Real GDP per capita in developed countries
AbstractGrowth rate of real GDP per capita is represented as a sum of two components -- a monotonically decreasing economic trend and fluctuations related to a specific age population change. The economic trend is modeled by an inverse function of real GDP per capita with a numerator potentially constant for the largest developed economies. Statistical analysis of 19 selected OECD countries for the period between 1950 and 2004 shows a very weak linear trend in the annual GDP per capita increment for the largest economies: the USA, Japan, France, Italy, and Spain. The UK, Australia, and Canada show a larger positive linear trend. The fluctuations around the trend values are characterized by a quasi-normal distribution with potentially Levy distribution for far tails. Developing countries demonstrate the increment values far below the mean increment for the most developed economies. This indicates an underperformance in spite of large relative growth rates.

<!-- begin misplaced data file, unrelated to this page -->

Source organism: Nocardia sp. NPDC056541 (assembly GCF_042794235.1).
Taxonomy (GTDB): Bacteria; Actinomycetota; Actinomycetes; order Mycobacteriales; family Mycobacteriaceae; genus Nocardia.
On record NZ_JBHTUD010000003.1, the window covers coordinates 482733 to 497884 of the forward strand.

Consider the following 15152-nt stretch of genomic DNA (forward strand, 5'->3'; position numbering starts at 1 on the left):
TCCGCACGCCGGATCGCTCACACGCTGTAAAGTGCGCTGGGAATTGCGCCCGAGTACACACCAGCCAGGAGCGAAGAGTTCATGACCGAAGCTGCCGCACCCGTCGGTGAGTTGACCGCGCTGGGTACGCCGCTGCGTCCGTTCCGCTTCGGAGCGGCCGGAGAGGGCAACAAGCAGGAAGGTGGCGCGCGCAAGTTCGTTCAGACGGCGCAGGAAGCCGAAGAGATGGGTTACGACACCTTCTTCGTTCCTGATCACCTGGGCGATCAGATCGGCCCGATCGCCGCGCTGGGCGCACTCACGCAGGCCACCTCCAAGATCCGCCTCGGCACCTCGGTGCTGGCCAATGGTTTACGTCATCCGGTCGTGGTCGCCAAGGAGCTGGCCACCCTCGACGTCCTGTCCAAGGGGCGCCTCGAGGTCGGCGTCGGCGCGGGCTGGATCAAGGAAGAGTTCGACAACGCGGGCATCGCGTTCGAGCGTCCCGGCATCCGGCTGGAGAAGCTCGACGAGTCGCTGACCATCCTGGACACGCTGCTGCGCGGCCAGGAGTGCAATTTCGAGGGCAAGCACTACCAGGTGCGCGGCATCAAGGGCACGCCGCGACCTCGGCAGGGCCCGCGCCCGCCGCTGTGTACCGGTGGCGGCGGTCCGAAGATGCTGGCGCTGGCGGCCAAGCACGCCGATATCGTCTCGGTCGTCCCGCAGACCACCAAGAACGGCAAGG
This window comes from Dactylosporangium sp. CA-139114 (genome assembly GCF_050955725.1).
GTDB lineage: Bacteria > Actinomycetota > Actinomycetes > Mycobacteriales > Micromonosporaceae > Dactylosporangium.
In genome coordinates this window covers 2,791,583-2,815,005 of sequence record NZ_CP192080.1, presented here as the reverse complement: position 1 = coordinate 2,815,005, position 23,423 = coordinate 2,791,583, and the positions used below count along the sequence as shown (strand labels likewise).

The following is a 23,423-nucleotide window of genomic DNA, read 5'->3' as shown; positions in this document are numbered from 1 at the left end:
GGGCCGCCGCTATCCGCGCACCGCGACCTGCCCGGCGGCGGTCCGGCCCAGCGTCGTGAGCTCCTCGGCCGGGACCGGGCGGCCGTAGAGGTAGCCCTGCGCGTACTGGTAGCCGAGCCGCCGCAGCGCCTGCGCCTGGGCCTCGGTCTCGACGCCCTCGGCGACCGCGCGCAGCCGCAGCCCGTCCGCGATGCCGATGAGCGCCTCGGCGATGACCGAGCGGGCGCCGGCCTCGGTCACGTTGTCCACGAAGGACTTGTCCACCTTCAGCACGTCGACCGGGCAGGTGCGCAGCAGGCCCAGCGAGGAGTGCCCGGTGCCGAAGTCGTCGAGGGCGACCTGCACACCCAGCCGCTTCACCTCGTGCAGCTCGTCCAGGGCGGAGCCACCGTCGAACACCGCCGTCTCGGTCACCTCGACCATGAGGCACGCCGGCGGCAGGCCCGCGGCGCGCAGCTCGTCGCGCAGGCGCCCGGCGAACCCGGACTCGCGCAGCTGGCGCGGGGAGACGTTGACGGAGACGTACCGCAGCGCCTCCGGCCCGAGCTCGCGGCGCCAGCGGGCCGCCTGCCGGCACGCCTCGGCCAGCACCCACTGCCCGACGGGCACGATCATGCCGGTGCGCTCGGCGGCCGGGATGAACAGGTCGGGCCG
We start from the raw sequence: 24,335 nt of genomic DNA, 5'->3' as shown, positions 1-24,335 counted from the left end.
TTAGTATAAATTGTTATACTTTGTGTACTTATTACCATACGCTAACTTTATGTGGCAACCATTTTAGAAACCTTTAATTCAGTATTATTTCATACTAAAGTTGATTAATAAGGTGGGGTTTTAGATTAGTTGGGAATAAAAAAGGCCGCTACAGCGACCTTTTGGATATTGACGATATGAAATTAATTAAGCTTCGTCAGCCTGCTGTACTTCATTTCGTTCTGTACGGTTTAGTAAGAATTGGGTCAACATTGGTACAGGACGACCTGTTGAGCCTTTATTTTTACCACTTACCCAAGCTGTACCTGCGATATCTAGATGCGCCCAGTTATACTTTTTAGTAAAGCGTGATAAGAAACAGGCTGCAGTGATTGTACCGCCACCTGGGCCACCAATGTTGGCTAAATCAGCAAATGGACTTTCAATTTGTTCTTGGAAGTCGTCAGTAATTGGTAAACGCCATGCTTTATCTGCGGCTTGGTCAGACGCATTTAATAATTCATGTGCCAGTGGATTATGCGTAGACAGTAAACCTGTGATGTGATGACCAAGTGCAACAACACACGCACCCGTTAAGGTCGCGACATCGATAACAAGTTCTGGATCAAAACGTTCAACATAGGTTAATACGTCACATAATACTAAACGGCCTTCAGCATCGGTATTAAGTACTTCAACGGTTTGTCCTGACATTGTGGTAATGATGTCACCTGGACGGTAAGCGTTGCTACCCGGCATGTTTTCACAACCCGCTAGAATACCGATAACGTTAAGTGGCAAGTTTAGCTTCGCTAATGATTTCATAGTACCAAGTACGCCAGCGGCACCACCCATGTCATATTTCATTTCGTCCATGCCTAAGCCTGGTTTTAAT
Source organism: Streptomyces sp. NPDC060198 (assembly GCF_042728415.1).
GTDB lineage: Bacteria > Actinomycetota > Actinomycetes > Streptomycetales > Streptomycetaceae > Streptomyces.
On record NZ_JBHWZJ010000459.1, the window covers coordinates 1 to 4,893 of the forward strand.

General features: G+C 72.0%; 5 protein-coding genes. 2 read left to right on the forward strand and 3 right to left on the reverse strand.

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Bibliographic InfoPaper provided by arXiv.org in its series Papers with number 0811.0889.
Date of creation: Nov 2008
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Web page: http://arxiv.org/
Other versions of this item:
- O11 - Economic Development, Technological Change, and Growth - - Economic Development - - - Macroeconomic Analyses of Economic Development
- O51 - Economic Development, Technological Change, and Growth - - Economywide Country Studies - - - U.S.; Canada
- E32 - Macroeconomics and Monetary Economics - - Prices, Business Fluctuations, and Cycles - - - Business Fluctuations; Cycles
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